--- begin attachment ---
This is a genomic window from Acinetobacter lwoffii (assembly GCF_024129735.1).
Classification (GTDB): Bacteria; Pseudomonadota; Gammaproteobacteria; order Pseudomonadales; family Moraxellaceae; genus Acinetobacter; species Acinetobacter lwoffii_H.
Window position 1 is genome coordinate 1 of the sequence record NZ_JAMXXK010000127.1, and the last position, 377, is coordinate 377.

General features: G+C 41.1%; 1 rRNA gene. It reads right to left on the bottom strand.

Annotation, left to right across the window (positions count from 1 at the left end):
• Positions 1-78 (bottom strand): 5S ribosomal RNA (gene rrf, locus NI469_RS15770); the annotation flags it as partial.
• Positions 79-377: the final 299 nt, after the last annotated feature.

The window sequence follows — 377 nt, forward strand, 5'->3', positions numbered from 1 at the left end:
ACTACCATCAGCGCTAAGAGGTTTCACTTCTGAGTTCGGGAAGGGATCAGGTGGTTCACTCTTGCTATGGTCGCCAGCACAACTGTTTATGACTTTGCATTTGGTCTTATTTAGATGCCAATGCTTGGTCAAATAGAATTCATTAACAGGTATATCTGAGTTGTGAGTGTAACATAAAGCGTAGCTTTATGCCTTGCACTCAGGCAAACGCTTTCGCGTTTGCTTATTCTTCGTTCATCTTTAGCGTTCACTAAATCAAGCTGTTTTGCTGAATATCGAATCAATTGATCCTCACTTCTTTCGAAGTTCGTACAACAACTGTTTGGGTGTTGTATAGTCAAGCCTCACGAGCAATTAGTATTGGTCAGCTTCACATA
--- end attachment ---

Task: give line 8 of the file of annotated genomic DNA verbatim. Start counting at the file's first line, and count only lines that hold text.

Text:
The window sequence follows — 377 nt, forward strand, 5'->3', positions numbered from 1 at the left end: